Eye Health May Hold the Key to Better Sleepby Martin Reed Patient Advocate
If you're struggling to identify the cause of your sleepless nights, your eyes may hold the answer. If we don't expose our eyes to enough light (or if we expose them to the wrong type of light), sleep can become more difficult. And if our eyes aren't as healthy as they once were, our sleep can suffer, too.
Eye health for older adults
As we get older, our eyes, including the lenses, slowly start to yellow. This can reduce the amount of blue light reaching our retinas -- and blue light is exactly the type needed to regulate our circadian rhythm, or body clock.
A study published in the Journal of Epidemiology also found that cataracts can harm the quality of our sleep as we age.
Researchers found that elderly individuals (average age of 72) who had cataract surgery enjoyed a significant improvement in their sleep efficiency and spent less time awake during the night compared to those who had not had cataract surgery.
Cataracts reduce the amount of light that reaches the retina, so it makes sense that cataract surgery can help improve sleep as exposure to light is essential for a healthy sleep/wake cycle. The problems arise when we are exposed to excessive amounts of (usually artificial) light.
Eye health for teens and younger adultsAs mentioned, blue light is an important regulator of our sleep/wake cycle, but so much of our behavior in modern life is exposing our eyes to more blue light than ever before, mainly through electronic devices that use LED technology. These devices include:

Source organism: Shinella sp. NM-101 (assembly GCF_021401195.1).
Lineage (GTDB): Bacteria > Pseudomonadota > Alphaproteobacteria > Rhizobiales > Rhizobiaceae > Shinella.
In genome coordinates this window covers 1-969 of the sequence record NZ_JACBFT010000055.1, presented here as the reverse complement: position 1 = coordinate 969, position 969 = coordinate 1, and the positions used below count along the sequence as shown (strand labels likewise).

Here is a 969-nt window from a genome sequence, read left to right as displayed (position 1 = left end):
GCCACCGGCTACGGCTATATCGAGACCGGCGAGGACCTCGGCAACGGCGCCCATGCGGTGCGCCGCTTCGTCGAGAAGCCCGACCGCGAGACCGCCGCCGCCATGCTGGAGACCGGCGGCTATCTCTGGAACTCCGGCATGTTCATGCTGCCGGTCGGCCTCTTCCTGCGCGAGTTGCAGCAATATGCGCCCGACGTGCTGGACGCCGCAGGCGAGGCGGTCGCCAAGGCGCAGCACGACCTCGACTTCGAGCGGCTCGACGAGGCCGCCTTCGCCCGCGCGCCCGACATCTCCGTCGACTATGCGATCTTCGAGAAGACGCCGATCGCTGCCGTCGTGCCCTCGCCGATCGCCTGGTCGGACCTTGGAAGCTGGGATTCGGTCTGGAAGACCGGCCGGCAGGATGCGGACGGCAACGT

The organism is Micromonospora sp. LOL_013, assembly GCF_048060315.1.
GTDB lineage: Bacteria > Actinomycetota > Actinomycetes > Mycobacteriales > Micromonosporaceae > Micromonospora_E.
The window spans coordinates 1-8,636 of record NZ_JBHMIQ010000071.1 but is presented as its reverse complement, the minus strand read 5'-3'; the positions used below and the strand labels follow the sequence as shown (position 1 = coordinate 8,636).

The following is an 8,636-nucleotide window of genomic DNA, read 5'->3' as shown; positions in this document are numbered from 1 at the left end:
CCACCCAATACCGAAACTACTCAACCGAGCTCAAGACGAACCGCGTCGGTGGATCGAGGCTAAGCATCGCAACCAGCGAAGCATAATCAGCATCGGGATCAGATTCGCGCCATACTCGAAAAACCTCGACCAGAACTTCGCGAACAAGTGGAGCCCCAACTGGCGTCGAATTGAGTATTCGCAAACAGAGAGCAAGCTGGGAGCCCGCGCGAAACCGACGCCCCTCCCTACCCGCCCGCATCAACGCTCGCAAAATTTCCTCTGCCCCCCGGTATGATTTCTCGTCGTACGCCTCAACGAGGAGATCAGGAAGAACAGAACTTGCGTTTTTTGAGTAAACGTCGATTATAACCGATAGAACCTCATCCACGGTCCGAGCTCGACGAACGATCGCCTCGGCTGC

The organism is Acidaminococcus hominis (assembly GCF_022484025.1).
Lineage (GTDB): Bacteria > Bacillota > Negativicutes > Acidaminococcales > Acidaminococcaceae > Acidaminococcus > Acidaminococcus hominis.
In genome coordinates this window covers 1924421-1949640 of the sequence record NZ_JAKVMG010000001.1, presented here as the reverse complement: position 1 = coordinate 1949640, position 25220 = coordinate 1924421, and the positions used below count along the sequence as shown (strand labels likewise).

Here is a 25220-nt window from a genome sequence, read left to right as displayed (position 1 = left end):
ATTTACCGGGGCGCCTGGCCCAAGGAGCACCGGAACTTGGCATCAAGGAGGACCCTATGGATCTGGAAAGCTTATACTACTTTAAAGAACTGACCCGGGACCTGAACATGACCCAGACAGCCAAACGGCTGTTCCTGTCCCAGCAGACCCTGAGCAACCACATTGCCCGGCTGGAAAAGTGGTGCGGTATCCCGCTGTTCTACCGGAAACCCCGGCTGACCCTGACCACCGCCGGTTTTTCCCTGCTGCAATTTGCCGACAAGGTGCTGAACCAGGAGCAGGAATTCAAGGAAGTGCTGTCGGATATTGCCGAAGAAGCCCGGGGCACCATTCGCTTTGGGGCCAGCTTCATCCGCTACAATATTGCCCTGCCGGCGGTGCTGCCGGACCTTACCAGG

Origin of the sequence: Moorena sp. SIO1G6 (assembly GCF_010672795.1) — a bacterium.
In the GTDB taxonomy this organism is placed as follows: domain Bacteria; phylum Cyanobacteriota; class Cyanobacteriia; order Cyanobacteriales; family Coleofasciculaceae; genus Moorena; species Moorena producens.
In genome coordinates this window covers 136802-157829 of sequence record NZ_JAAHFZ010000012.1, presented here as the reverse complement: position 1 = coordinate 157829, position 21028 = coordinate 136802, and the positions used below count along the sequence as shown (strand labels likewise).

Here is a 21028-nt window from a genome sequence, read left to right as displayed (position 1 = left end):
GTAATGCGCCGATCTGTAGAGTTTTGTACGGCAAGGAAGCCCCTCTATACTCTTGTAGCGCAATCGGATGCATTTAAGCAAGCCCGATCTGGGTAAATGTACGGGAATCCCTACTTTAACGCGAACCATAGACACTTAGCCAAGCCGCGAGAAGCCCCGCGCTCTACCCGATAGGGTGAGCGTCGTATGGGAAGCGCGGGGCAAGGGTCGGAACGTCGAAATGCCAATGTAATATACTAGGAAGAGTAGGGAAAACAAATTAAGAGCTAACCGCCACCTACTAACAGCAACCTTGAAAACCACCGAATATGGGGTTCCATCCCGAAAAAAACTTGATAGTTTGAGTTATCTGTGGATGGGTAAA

Flat screen televisions
Excessive exposure to blue light (particularly at night) can weaken the circadian rhythm by reducing melatonin production.
Furthermore, electronic devices such as cell phones can disrupt sleep, as we are wakened by notification alerts and the urge to keep checking our phones for the latest status updates. This can be especially prevalent among children.
The American Academy of Pediatrics recommends that children and teens limit their exposure to entertainment screen time to less than one or two hours per day and that all screens should be removed from bedrooms.
Fortunately, there are a number of easy ways to reduce exposure to blue light and we can use what we know about the influence light has on our sleep to our advantage.
Exposure to natural light at the right time is very important; upon waking we should be exposing ourselves to as much natural light as possible to signal the body that it's time to fully awaken. In the evening, we should limit our exposure to light to signal the body that it's time to prepare for sleep. Even something as basic as dimming the lights in the evening can help.
Finally, we should take steps to make our bedrooms as dark as possible, using eye masks or blackout curtains, if necessary.
Martin is the creator of Insomnia Land’s free insomnia sleep training course. His online course teaches participantshow to fall asleep and stay asleep. Over 4,000 insomniacs have completed his course and 97 percent of graduates say they would recommend it to a friend.